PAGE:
The Trouble with Gerrold: Misunderstanding Windows
June 18, 2012 —
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Related Search Term(s): Windows
It is now estimated that there are more than 1.2 billion computers in the world. We will have 2 billion before the end of 2016. Over 225 million of those computers are in the United States. Japan is in second place with more than 70 million. China and Germany are tied for third place with 45 million each.
Apple’s market share in the U.S. is estimated to be near 11%. Globally, it is a smidge over 5%. Allowing a very thin slice for Linux, it’s probably safe to say that some iteration of Windows is running on more than 90% of all the computers in the world. (How many of those installations are legal is another matter.)
Because most installations are sold with the machine, it’s likely that the age of the machine determines which version of Windows is running. Windows 7 has been extraordinarily successful for Microsoft, but there are still a lot of machines running Vista and XP. Above a certain age, it’s unlikely that an older machine will have the RAM or hard drive space to run Windows 7.
PCs and the operating systems that make them possible have been in an evolutionary “arms race” since the days of CP/M. As computers get more powerful, developers add more features. More features mean the operating system needs more clock cycles, so manufacturers have to make more powerful chips, and the cycle continues.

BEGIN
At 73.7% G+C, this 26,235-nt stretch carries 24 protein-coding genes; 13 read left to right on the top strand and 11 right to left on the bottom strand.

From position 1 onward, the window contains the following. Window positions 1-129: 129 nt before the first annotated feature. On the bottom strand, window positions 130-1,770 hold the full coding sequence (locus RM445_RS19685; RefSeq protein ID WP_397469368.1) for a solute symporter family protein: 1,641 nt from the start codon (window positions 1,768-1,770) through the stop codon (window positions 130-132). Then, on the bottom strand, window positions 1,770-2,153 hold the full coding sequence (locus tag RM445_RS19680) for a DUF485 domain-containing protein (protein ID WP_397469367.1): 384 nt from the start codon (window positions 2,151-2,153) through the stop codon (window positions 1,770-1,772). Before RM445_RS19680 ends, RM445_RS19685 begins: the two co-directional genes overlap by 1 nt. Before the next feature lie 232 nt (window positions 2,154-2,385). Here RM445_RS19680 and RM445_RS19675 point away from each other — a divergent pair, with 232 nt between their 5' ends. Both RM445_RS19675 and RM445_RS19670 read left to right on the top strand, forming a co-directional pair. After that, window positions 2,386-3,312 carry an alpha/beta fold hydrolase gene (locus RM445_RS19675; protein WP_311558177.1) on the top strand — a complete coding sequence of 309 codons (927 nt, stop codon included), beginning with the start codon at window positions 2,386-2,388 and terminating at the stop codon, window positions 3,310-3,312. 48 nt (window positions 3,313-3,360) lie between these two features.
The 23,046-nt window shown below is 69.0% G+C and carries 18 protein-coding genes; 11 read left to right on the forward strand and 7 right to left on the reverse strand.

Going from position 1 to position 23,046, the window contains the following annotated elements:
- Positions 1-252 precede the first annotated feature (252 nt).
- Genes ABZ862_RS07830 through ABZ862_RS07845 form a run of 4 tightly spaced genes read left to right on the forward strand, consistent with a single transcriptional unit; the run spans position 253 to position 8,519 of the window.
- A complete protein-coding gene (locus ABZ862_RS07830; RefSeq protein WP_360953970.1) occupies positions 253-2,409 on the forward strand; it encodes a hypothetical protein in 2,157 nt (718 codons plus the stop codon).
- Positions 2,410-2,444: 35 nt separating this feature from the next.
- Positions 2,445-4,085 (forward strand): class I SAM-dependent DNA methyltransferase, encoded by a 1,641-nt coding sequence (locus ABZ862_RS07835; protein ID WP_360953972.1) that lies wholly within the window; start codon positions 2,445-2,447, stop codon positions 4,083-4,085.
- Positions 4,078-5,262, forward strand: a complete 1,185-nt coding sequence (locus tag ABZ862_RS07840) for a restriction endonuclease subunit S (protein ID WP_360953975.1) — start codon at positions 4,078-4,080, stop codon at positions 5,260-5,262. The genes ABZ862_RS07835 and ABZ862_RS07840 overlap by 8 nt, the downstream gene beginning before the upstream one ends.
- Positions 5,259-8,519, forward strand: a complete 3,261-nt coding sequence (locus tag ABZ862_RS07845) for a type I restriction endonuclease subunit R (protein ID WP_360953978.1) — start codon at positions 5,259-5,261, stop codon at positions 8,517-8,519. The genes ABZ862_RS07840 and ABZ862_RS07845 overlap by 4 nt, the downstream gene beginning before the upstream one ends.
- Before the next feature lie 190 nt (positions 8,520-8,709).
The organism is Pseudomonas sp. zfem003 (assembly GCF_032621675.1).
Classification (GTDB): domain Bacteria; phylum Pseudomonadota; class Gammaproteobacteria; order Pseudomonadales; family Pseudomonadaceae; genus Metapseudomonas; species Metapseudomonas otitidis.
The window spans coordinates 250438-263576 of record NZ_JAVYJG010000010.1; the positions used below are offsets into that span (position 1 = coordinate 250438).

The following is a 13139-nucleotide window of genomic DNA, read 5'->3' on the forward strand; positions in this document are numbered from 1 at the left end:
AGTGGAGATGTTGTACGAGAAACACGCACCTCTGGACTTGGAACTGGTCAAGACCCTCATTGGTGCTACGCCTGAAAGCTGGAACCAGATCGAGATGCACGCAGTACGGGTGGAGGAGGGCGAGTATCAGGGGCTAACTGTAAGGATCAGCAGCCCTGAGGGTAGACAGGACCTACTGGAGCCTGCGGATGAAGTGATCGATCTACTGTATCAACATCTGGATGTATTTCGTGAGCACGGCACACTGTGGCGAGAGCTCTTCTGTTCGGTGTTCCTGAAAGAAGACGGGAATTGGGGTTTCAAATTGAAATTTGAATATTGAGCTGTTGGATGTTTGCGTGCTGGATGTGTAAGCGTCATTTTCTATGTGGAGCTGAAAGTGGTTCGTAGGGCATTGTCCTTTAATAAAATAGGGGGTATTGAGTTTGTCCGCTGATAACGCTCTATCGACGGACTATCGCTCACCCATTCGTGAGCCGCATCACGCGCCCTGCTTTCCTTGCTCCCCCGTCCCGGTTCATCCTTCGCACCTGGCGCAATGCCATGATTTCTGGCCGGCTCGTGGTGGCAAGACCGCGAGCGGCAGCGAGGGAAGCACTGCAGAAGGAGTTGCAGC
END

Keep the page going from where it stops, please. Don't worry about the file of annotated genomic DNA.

Thirty years ago, running WordStar on an 8-bit CP/M machine, I could get a lot of work done. I could write 5,000 words a day, sometimes more. Today, running Microsoft Word on a 64-bit Windows 7 machine, I can write 5,000 words a day, sometimes more. The difference is that now I have access to spelling and grammar checking, a thesaurus, tables, what-you-see-is-what-you-get formatting, a variety of interesting fonts and formats to play with, style-setting, drag-and-drop smart-linking, the ability to add and manipulate color photos and graphics, and a whole bunch of other stuff that must be useful to somebody or Microsoft wouldn’t have included it.
Call it feature-creep or bloatware or whatever, this is what professional-level software must include to be considered “professional.” Even the freebies like OpenOffice and GIMP and Audacity and IrfanView have evolved far beyond their simple beginnings. The point is there’s a lot of very complex software in the PC universe. And there are 1.2 billion computers that (allegedly) should be able to run any combination of that software.
That’s a pretty interesting thought.
If even 1% of those 1.2 billion computers have problems resulting in crashes, freeze-ups, or failures to boot, that’s still 12 million unhappy users. And when they start complaining, they’re going to generate a lot more attention than the 1.08 billion users who aren’t having problems. That’s just enough chatter to create an impression of instability in the operating system.